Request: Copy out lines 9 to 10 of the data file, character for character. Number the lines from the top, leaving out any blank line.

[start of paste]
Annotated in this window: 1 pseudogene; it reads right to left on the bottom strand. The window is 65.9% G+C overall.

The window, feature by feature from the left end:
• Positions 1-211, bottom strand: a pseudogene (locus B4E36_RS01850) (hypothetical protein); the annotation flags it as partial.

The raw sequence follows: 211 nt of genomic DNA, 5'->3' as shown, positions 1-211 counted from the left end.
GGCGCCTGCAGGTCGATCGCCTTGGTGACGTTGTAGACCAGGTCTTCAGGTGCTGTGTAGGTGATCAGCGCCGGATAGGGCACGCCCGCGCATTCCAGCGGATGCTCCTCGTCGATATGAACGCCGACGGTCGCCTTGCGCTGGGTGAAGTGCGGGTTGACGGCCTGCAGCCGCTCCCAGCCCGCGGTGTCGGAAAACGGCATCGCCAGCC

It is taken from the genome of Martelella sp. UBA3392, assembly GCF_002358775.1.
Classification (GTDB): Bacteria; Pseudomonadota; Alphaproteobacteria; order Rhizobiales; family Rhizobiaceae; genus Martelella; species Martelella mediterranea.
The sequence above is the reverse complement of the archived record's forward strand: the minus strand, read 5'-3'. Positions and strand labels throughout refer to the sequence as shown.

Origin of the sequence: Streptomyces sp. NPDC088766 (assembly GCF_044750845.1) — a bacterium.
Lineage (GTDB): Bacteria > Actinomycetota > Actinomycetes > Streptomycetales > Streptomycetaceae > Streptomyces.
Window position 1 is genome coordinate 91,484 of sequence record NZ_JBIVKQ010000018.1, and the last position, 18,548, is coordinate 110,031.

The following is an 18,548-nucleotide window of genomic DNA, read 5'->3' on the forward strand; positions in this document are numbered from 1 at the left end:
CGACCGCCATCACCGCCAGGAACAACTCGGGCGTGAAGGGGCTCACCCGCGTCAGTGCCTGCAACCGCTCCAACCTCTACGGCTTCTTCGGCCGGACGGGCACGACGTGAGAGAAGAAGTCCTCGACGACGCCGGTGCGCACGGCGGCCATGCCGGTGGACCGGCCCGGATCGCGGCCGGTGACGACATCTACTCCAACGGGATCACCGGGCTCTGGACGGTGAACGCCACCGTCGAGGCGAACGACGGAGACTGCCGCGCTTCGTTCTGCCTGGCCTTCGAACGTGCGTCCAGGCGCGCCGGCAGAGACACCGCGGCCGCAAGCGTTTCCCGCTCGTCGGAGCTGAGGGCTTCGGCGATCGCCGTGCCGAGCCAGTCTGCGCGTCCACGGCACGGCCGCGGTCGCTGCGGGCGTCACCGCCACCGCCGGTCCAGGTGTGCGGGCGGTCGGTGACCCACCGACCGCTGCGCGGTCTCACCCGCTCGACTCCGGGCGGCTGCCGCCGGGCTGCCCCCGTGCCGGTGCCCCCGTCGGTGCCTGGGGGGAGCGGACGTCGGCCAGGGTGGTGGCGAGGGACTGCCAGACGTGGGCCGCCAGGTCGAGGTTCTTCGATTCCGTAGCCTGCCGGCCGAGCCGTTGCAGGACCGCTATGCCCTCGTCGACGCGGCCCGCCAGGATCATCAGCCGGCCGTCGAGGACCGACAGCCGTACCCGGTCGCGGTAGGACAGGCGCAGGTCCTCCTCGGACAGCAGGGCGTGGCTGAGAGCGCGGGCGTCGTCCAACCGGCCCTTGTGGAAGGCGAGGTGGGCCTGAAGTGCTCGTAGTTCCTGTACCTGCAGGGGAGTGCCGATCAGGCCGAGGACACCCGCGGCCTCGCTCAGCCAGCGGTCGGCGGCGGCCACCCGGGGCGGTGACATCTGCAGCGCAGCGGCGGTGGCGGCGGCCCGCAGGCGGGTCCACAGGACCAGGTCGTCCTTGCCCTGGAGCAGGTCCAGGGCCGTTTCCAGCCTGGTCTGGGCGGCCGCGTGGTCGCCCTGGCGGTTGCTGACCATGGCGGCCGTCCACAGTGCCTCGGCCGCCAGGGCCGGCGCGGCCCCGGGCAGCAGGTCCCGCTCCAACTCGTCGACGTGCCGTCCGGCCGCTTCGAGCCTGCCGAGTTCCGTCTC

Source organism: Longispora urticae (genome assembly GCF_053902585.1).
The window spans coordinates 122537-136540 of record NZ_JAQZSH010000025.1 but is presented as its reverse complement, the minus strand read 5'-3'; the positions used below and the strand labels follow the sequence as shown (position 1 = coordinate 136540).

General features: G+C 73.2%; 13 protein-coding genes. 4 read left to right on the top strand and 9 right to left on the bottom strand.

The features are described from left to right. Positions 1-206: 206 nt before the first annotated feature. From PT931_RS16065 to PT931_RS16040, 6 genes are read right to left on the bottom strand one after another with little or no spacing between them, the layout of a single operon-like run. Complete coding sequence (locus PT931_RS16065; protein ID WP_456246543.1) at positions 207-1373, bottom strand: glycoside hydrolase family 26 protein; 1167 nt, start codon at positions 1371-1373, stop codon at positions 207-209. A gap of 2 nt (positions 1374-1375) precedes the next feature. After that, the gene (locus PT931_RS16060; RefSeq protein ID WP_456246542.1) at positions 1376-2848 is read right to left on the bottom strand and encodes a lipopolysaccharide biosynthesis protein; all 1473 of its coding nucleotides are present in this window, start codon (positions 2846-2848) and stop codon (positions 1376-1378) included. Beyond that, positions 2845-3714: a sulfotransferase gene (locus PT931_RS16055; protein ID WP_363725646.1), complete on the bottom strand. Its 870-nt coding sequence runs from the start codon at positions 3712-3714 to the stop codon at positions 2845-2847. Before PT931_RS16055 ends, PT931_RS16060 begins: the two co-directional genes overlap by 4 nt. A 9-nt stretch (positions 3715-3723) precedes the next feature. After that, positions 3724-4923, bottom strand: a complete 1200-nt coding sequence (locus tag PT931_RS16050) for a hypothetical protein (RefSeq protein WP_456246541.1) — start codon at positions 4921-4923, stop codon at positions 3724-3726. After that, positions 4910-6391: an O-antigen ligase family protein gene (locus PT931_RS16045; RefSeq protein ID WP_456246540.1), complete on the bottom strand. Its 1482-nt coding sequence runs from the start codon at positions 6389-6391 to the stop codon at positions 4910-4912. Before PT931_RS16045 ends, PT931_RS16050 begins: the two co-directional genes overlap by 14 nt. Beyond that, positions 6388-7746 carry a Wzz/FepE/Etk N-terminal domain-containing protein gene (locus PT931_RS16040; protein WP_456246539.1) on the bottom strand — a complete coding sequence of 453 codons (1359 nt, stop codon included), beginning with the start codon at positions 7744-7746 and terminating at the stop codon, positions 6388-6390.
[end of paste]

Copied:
Origin of the sequence: Streptomyces sp. NPDC088766 (assembly GCF_044750845.1) — a bacterium.
Lineage (GTDB): Bacteria > Actinomycetota > Actinomycetes > Streptomycetales > Streptomycetaceae > Streptomyces.